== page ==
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I should say that I'm not a very widely read student of faith, and I'm certainly anything but religious, but I must say the above is one of the more profound insights I've read in a long time... It makes me wonder:

Western society tends to be much less forgiving of immoral actions than of anti-authority ones. In eastern society, is this reversed? For instance, that Clinton had sex out of wedlock was a scandal, but that protestors heckled Bush's inauguration is kinda considered par for the course and essentially ignored since "it's normal." In eastern society, would the reactions have been reversed? Would sexual picadillos be considered a mild curiousity, but a public denouncement of the authority be considered the scandal?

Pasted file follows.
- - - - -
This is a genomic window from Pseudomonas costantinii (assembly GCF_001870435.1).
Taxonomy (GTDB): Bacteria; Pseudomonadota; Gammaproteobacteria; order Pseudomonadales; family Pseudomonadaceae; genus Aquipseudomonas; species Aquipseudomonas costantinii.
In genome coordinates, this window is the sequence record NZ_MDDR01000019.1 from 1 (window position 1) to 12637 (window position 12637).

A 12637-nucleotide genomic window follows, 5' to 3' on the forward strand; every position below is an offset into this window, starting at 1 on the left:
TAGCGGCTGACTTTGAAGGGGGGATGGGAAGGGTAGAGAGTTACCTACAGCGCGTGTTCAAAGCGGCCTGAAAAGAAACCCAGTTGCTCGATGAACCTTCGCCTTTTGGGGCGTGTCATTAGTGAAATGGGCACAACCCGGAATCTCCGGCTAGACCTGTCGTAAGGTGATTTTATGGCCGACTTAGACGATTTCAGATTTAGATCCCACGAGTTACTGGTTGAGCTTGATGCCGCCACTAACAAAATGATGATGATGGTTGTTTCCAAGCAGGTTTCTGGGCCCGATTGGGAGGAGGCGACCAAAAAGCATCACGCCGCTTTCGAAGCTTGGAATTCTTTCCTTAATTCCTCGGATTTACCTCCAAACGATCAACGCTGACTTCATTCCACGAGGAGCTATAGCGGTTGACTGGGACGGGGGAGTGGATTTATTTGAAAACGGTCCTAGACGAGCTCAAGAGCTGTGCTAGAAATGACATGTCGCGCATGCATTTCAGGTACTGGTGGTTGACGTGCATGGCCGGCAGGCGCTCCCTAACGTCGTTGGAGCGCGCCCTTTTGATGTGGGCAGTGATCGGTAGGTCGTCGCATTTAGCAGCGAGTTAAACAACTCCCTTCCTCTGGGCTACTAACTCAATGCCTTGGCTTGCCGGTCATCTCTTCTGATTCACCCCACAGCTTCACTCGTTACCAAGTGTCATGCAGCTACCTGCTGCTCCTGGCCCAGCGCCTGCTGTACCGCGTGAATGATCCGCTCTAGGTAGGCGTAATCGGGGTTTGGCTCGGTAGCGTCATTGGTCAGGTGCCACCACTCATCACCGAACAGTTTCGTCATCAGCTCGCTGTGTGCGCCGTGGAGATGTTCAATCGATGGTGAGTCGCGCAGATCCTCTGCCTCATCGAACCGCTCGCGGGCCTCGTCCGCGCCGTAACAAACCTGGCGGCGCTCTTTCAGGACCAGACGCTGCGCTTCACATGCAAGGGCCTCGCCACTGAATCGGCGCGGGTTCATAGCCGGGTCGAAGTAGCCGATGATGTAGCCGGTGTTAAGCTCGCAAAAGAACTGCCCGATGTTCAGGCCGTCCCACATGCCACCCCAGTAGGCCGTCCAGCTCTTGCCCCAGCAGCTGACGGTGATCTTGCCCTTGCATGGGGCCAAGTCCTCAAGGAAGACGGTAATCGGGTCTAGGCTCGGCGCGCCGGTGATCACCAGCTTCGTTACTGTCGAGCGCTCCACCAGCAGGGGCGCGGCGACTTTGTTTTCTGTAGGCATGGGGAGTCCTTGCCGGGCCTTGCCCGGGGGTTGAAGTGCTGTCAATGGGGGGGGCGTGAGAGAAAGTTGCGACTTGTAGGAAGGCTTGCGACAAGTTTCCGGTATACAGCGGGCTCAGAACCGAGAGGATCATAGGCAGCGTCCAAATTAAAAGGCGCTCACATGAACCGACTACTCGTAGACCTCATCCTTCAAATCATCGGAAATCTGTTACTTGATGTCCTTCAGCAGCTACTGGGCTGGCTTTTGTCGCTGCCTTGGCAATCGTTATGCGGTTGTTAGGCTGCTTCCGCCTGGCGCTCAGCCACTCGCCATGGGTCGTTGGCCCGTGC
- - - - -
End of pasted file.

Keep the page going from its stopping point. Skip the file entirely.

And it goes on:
Second, I wonder if the contrasting ways are, in a sense, required for the society to function? I.e., humans must have both fluid freedom and firm structure, and those can be in either politics or religion, but the situation is not stable if both are fluid or both are firm?

-- BryceHarrington

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Last edited February 13, 2001 1:09 am by AyeSpy (diff)